Texas State Comptroller of Public Accounts Susan Combs bearded the lion in his den and not only lived to tell about it, she increased state sales tax revenues and Texas jobs in the process.
Several years ago, Combs sent Amazon.com, the online retailing giant, a bill for $269 million in delinquent state sales taxes. A Texas law required that any business operating a physical location in the state must collect sales taxes on items sold. At that time, Amazon operated a warehouse in the Dallas area. In response to Combs’ demand, Amazon closed its Texas operation but continued to sell products to Texans. Unbeknownst to most residents, Texans also are required by law to report any purchases made on the Internet and pay the appropriate sales tax. Unknown to many and generally disregarded by those who knew, the law was extremely difficult to enforce.
So Combs went to bat for Texas, its retailers and its residents. Last week, Combs and Amazon.com announced the company will begin collecting sales tax on purchases made in Texas and forward them to the state on the first of July. Amazon.com also agreed to create at least 2,500 new jobs in Texas during the next four years and spend $200 million in capital investments in the state, presumably on building warehouse and distribution facilities.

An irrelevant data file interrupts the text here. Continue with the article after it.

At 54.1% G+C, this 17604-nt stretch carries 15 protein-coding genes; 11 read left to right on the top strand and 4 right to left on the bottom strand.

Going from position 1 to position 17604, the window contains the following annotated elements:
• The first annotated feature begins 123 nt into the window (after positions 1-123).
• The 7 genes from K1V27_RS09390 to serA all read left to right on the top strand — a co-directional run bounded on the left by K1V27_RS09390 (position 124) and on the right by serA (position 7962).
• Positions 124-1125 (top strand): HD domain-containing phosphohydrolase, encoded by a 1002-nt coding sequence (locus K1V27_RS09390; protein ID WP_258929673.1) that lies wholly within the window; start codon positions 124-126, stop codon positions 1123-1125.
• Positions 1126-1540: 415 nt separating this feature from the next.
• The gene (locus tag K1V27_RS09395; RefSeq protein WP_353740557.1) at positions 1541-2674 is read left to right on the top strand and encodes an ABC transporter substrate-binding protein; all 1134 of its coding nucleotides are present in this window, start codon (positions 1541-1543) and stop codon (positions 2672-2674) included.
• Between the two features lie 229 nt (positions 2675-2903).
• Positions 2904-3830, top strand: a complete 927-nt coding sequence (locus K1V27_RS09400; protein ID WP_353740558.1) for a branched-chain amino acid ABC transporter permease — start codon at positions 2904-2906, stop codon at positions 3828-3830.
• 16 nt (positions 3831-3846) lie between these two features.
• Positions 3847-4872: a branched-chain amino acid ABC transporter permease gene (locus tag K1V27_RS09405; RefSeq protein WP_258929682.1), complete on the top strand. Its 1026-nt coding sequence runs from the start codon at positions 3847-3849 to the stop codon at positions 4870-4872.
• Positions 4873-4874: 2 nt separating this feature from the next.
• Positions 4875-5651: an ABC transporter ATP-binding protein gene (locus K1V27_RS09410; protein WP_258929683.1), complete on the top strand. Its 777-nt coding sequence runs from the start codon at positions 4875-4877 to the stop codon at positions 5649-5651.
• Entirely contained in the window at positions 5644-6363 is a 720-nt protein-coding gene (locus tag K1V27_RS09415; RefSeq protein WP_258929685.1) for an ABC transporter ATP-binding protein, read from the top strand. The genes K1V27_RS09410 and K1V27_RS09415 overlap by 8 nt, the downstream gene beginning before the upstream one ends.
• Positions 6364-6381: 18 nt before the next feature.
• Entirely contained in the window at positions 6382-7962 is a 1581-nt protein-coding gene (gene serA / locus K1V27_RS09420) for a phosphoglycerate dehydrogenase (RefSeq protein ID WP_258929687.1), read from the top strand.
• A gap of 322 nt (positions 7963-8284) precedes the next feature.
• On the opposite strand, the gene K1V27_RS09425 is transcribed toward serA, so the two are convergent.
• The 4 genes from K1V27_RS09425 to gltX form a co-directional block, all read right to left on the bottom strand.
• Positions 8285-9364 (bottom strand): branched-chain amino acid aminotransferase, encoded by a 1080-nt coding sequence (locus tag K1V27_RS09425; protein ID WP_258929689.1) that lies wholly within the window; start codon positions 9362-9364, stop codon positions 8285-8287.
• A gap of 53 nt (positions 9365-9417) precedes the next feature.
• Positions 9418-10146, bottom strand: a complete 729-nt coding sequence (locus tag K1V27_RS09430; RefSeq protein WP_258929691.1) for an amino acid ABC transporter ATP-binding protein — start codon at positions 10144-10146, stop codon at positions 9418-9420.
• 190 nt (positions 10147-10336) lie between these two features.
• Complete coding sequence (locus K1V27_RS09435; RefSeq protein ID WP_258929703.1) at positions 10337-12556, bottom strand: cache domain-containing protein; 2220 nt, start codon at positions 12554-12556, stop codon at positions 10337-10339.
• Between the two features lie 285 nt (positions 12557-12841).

One of the allures of making an online purchase has been the idea that buyers would receive an automatic discount by avoiding sales tax, 6.25 percent in Texas. However, local merchants and retailers that maintain an online presence and also have locations in Texas, a number of who operate in Angelina County, were at a distinct disadvantage. This levels the playing field for local merchants who employ local residents and also adds needed revenue to the state. The majority of state revenues are generated by sales taxes.
Despite comments from the blogosphere about Texas being greedy, even Amazon.com agrees with the plan. What’s fair is fair. There is no reason an online seller should have an unfair advantage over local retailers. That is exactly what avoiding collecting sales taxes on merchandise sold was. Both Combs and Amazon.com officials noted congressional action to establish an equitable framework on the federal level to further protect all sellers.
We applaud Combs’ efforts. This is a win/win for Texas, the state’s retailers and in the final analysis, the residents of the state, even the ones who purchase goods online.